Home Boxing News Ortolani achieves success amidst hectic two-sport schedule

Ortolani achieves success amidst hectic two-sport schedule

PROVIDENCE, R.I. (Sept. 1, 2011) Forget long, hot steam baths or applying bags of ice to ailing joints.

When John Ortolani leaves the practice field, he heads to the gym for even more abuse.

The 25-year-old Billerica, Mass., native lives a double life as one of the most unique athletes in Major League Lacrosse (MLL) – a third-year faceoff specialist for the league champion Boston Cannons who also happens to hold a full-time job as a professional cage fighter.

After completing his most recent season with the Cannons, which ended with a championship in August, Ortolani will turn his attention to mixed martial arts on Friday, Sept. 9, 2011 when he faces New Jersey lightweight Mike Medrano on the undercard of “Road To Glory” at the Twin River Event Center in Lincoln, R.I., presented by Jimmy Burchfield’s Classic Entertainment & Sports.

Sept. 9 will be Ortolani’s 10th professional bout – he’s 5-3 with 4 knockouts, but his debut ended in a no contest – highlighting another hectic year in which he’ll spend a total of 10 months playing both indoor and outdoor lacrosse while simultaneously training twice a day, six days per week for mixed martial arts.

“Sometimes it wears on you,” Ortolani said, “but being involved with two different sports allows you to mix things up so you don’t get burned out or bored with anything.”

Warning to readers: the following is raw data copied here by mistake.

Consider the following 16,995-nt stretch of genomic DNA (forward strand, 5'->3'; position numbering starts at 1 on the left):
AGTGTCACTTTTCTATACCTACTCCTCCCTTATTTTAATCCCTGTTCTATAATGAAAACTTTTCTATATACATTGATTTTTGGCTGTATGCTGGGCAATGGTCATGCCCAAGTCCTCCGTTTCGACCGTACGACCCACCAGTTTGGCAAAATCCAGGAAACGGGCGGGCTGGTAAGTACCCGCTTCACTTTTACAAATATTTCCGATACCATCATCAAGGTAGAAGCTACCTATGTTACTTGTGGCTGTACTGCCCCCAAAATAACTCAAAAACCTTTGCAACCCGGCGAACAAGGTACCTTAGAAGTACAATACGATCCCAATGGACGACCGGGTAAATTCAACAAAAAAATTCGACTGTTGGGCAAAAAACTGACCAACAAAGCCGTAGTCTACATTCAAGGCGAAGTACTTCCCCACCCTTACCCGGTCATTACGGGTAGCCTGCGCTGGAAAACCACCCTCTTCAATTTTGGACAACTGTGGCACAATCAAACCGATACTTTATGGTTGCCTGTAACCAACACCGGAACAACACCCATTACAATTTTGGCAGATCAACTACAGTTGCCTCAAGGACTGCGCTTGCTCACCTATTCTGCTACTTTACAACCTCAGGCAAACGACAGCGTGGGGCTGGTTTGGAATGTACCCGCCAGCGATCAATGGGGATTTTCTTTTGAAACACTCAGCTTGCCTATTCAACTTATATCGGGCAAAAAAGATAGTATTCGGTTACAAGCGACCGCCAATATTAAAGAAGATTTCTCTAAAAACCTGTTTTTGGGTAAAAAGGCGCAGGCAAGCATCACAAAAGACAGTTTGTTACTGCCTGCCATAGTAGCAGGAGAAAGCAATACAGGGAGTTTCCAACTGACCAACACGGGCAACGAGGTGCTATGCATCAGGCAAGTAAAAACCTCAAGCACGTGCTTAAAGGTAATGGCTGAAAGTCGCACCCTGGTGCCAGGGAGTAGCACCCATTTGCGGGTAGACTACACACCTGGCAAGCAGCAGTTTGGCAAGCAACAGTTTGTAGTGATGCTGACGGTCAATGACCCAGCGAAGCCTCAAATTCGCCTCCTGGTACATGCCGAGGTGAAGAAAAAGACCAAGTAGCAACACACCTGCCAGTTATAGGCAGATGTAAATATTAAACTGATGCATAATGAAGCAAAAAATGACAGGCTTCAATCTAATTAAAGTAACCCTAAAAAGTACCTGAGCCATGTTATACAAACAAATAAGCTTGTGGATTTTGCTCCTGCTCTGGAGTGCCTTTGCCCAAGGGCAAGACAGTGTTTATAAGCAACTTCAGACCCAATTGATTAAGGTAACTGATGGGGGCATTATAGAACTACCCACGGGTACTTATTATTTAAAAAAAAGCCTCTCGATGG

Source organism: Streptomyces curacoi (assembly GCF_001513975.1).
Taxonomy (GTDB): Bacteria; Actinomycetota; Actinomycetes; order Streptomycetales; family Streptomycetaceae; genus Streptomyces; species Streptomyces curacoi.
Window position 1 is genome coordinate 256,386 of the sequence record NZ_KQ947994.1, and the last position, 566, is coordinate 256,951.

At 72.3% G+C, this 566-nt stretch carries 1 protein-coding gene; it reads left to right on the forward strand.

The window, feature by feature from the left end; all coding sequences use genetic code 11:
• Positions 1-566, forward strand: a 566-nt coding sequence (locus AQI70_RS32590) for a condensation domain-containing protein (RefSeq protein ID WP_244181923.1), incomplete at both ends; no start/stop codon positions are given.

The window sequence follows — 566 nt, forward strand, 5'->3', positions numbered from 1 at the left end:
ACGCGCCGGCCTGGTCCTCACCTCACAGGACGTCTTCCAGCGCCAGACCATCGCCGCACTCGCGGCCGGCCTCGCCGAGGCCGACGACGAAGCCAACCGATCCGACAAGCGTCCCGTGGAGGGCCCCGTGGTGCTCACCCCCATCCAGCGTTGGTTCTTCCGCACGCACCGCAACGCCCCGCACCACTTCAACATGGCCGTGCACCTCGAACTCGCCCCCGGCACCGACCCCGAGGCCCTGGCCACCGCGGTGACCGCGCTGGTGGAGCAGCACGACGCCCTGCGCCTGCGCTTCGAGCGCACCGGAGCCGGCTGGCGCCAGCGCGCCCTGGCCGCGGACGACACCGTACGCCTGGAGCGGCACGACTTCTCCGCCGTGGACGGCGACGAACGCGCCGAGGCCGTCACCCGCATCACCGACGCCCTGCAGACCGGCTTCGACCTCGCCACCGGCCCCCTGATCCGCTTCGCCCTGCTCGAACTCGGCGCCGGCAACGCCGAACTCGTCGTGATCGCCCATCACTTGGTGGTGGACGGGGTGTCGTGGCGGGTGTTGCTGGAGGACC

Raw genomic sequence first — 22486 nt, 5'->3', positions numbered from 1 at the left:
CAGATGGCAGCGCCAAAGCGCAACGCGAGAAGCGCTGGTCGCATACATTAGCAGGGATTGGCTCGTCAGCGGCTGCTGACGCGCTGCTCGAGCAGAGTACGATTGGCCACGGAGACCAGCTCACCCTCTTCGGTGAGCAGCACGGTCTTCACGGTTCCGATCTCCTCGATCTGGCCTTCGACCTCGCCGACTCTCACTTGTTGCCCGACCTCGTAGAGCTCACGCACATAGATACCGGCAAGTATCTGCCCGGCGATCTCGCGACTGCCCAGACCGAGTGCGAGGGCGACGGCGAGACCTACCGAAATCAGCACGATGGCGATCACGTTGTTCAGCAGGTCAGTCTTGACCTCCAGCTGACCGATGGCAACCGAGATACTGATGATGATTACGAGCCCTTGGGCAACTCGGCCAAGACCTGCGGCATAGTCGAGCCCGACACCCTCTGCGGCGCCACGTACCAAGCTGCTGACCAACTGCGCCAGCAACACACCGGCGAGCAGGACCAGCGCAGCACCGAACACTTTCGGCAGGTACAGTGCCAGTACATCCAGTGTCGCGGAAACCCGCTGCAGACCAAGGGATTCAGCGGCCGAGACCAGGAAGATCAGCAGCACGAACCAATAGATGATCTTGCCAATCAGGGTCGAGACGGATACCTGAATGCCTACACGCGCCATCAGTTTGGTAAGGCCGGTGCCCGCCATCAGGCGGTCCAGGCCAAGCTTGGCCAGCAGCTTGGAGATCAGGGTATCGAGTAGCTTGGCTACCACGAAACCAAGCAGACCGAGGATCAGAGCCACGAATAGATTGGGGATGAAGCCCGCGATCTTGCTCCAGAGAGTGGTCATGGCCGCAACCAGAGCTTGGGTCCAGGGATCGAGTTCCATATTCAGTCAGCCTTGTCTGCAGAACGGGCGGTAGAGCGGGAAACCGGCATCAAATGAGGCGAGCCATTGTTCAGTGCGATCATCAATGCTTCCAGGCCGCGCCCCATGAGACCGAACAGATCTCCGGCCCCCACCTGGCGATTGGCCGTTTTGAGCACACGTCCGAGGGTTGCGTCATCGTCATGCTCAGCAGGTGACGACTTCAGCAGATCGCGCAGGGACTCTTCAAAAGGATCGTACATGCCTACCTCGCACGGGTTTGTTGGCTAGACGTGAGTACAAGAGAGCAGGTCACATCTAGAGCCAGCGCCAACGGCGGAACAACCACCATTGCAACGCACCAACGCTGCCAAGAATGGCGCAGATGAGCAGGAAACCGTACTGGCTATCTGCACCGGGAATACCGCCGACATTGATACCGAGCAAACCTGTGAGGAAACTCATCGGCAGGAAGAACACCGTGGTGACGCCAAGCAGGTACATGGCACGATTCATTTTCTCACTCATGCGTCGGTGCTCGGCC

The MLL seasons runs from mid-April to August, including training camps and playoffs, but Ortolani also plays for the Boston Blazers of the National Lacrosse League, an indoor league that begins its season in December and ends in May.

The end of the NLL season overlaps with MLL – regular-season NLL games conclude in April while MLL is beginning its offseason camps, and the NLL playoffs run through the second week of May, which is the same time the MLL regular season begins – but Ortolani has played in both leagues for each of the past two years in addition to running summer camps for high school players in cities such as Atlanta, San Diego and Denver. Ortolani also works as an assistant coach for the Billerica High School wrestling team, so he trains in the morning and at night during the season and coaches practice in between from 2 to 5 p.m.

His weekly commute during lacrosse season is equally taxing; he lives in Billerica, but trains at Gracie Barra in Nashua, N.H., and practices and plays lacrosse at Harvard Stadium in Boston. Both locations are a half-hour train ride from his home.

“My only offseason is from now until Thanksgiving,” he said.

With a four-month breather from lacrosse, Ortolani tries to schedule his fights between August and November, but often has no choice other than to fight when an opportunity presents itself – even if that means he has to take a fight during lacrosse season, such as July 29 when he faced Lincoln’s Jeff Anderson in New Hampshire the night before the Cannons played in Denver.

“I was supposed to fly out the next day, but I was just too sore,” said Ortolani, who lost the fight by split decision. “It was a pretty good war and I wasn’t in shape to play.”

What might seem like two conflicting schedules has actually evolved into a daily routine that benefits his performance in both sports. Ortolani is a face-off specialist in lacrosse, which means he’s only on the field to win face-offs – a job similar to that of a punt- or kick-return specialist in football. His Jiu-Jitsu background has helped him become one of the best in the league.

“I’m one of the smallest face-off guys,” said the 5-foot-8 Ortolani, “so I have to use other things to my advantage, such as leverage. I use the other guy’s pressure against him.